Such scoring almost immediately began to earn McNeil scholarship offers from Division I programs, even though it wasn’t that long ago he was ticketed to a Division II school. Dayton, Western Kentucky, Toledo and James Madison were some of those who offered first. Then West Virginia became the first Power 5 school to extend a scholarship, and now others like Virginia are making trips to Dayton to check out McNeal, who as an academic qualifier will have three years of eligibility remaining after this season.

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This topic contains 10 replies, has 9 voices, and was last updated by  TonyAlto .

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  • #82680

    WVU Looking At Juco Guard For Help As head coach Bob Huggins looks to “fix” his broken Mountaineer men’s basketball team, he’s leaving no stone unturn
    [See the full post at: WVU Looking At Juco Guard For Help]

    #82699

    Greg, are you skeptical about this kid?  Looks like a taller version of Jordan McCabe but can shoot the ball.  But, the competition has me a little worried.  He may not be able to get a shot off in the Big 12.     Never heard of Sinclair CC.  Probably a Div II JC.  Virginia, getting involved is a good sign.  Maybe he is the real deal.  Averaged 17 ppg in high school and 30 ppg now.  The competition in high school may have been better than this level of JC ball.   Recruiting is a risk at times. Maybe if they get him he will turn out to be a real find.  Then again!!!!!!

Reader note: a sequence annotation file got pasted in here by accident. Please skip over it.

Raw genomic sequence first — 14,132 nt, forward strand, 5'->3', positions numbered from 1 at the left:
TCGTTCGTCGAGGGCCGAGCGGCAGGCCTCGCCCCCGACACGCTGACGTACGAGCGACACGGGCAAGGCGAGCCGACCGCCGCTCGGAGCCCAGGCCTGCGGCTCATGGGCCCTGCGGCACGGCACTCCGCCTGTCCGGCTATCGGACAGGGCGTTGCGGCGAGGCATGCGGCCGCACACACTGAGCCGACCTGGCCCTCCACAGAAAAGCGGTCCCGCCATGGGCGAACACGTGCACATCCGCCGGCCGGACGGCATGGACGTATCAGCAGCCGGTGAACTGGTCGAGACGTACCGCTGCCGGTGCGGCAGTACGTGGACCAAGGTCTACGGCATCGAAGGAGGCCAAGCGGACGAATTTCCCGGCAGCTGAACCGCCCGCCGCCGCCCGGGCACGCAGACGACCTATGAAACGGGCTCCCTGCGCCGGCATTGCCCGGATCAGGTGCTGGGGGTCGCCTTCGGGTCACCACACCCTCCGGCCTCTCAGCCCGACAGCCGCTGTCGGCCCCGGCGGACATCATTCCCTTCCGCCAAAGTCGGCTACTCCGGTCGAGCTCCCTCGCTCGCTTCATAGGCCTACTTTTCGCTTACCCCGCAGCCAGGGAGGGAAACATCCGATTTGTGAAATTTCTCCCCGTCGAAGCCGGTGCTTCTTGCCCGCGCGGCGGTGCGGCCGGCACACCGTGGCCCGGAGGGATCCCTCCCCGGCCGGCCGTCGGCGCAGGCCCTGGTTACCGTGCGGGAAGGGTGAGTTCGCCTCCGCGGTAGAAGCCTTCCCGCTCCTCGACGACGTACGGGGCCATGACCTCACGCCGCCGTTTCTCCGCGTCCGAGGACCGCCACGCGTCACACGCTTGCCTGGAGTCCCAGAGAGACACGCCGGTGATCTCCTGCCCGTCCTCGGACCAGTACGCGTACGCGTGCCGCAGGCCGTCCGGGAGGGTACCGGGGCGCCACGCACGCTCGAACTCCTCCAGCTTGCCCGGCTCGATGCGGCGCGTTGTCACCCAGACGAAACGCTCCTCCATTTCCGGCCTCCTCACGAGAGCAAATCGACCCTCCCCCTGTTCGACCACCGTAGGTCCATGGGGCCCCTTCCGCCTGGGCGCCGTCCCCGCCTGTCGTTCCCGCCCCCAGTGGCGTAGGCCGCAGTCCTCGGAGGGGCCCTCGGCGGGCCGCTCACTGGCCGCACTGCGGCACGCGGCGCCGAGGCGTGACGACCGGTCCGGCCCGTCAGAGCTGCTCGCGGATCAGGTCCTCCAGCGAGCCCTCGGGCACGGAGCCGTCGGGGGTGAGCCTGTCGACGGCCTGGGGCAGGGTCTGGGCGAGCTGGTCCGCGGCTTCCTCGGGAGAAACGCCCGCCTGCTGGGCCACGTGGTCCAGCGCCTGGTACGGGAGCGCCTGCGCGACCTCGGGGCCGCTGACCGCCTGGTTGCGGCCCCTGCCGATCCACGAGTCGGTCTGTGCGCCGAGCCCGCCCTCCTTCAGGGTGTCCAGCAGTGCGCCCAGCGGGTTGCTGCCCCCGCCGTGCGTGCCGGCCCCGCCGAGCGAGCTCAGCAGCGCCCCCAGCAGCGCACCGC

#82702

    I more interested in talent than the competition. The looks to be intelligent basketball wise and can shoot. Foot speed is good. It’s worth a risk on the kid. But he is just looking not offering.

    #82704

    Intelligence, attitude, and hustle.  Need a strong basketball IQ and tenacious work ethic to turn this thing around.

    #82705

    I am familiar with Sinclair CC. A friend of mine coached a CC that played them and I probably saw about 12 games of that league. This is not at the level of some of the better JC teams. Some kids did not even make their high school team. I don’t remember ever seeing someone who could play at a Power 5 school. That said: if he can shoot and get off a shot – take him

    #82707

    If McCabe were 4 inches taller he would be a completely different player.

    #82714

    Is this kid our top priority at this point?  There are lots of JC’s out there that haven’t landed a spot yet.

    here’s a link again.

    https://www.jucorecruiting.com/2019-juco-basketball-top-100-rankings

    May not be updated, but there are guys still out there.

    #82721

    It seems like in past years JC players dont really help that much until the second year.

    #82722

    Tom – I’ve seen film on McNeil and he can definitely shoot, and he can also put the ball on the floor and create his own shot, which is nice as well. Hard to tell from highlight clips about the level of competition he’s facing, but normally the top junior college basketball programs are in Texas and Florida. I haven’t heard of much high end talent coming from Ohio jucos, but that doesn’t mean one can’t slip in occasionally. I’ll leave the talent evaluation to Huggs, but there isn’t much doubt WVU could use some offense, where ever it comes from. McNeil can certainly score at the level he’s at now, but WVU’s coaches will have to determine if he can do those same things in the Big 12.

    #82730

    Dayton is close to KENTUCKY. Calipari must be all over
    this kid!

    #82731

    Dayton is close to KENTUCKY. Calipari must be all over
    this kid!